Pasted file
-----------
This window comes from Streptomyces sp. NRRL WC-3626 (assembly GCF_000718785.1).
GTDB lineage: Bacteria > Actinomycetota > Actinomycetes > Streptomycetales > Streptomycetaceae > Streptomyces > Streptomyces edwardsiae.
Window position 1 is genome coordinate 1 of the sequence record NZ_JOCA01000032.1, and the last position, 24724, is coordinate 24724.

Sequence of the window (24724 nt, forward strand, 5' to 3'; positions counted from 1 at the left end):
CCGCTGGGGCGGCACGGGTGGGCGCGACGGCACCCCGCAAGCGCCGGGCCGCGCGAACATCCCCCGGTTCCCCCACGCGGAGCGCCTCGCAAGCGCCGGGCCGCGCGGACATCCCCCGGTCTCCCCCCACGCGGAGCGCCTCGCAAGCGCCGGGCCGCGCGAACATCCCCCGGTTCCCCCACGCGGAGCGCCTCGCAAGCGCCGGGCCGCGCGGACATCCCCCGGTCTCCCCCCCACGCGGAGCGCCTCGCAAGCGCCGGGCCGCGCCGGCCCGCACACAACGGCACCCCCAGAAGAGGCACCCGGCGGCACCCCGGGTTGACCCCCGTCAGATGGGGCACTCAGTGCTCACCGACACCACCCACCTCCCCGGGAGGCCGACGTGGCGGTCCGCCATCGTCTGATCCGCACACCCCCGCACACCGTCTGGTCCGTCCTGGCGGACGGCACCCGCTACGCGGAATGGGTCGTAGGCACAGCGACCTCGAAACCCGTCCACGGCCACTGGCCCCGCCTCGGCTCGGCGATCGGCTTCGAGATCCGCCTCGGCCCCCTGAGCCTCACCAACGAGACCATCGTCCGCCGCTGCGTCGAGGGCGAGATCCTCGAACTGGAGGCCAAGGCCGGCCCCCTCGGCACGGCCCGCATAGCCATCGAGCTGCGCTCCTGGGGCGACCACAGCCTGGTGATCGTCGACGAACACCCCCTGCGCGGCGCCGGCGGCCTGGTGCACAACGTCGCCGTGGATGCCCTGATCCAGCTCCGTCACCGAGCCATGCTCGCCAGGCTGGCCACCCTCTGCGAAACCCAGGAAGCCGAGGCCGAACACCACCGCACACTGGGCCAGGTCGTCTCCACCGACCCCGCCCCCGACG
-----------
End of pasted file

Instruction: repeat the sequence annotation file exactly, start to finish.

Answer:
This window comes from Streptomyces sp. NRRL WC-3626 (assembly GCF_000718785.1).
GTDB lineage: Bacteria > Actinomycetota > Actinomycetes > Streptomycetales > Streptomycetaceae > Streptomyces > Streptomyces edwardsiae.
Window position 1 is genome coordinate 1 of the sequence record NZ_JOCA01000032.1, and the last position, 24724, is coordinate 24724.

Sequence of the window (24724 nt, forward strand, 5' to 3'; positions counted from 1 at the left end):
CCGCTGGGGCGGCACGGGTGGGCGCGACGGCACCCCGCAAGCGCCGGGCCGCGCGAACATCCCCCGGTTCCCCCACGCGGAGCGCCTCGCAAGCGCCGGGCCGCGCGGACATCCCCCGGTCTCCCCCCACGCGGAGCGCCTCGCAAGCGCCGGGCCGCGCGAACATCCCCCGGTTCCCCCACGCGGAGCGCCTCGCAAGCGCCGGGCCGCGCGGACATCCCCCGGTCTCCCCCCCACGCGGAGCGCCTCGCAAGCGCCGGGCCGCGCCGGCCCGCACACAACGGCACCCCCAGAAGAGGCACCCGGCGGCACCCCGGGTTGACCCCCGTCAGATGGGGCACTCAGTGCTCACCGACACCACCCACCTCCCCGGGAGGCCGACGTGGCGGTCCGCCATCGTCTGATCCGCACACCCCCGCACACCGTCTGGTCCGTCCTGGCGGACGGCACCCGCTACGCGGAATGGGTCGTAGGCACAGCGACCTCGAAACCCGTCCACGGCCACTGGCCCCGCCTCGGCTCGGCGATCGGCTTCGAGATCCGCCTCGGCCCCCTGAGCCTCACCAACGAGACCATCGTCCGCCGCTGCGTCGAGGGCGAGATCCTCGAACTGGAGGCCAAGGCCGGCCCCCTCGGCACGGCCCGCATAGCCATCGAGCTGCGCTCCTGGGGCGACCACAGCCTGGTGATCGTCGACGAACACCCCCTGCGCGGCGCCGGCGGCCTGGTGCACAACGTCGCCGTGGATGCCCTGATCCAGCTCCGTCACCGAGCCATGCTCGCCAGGCTGGCCACCCTCTGCGAAACCCAGGAAGCCGAGGCCGAACACCACCGCACACTGGGCCAGGTCGTCTCCACCGACCCCGCCCCCGACG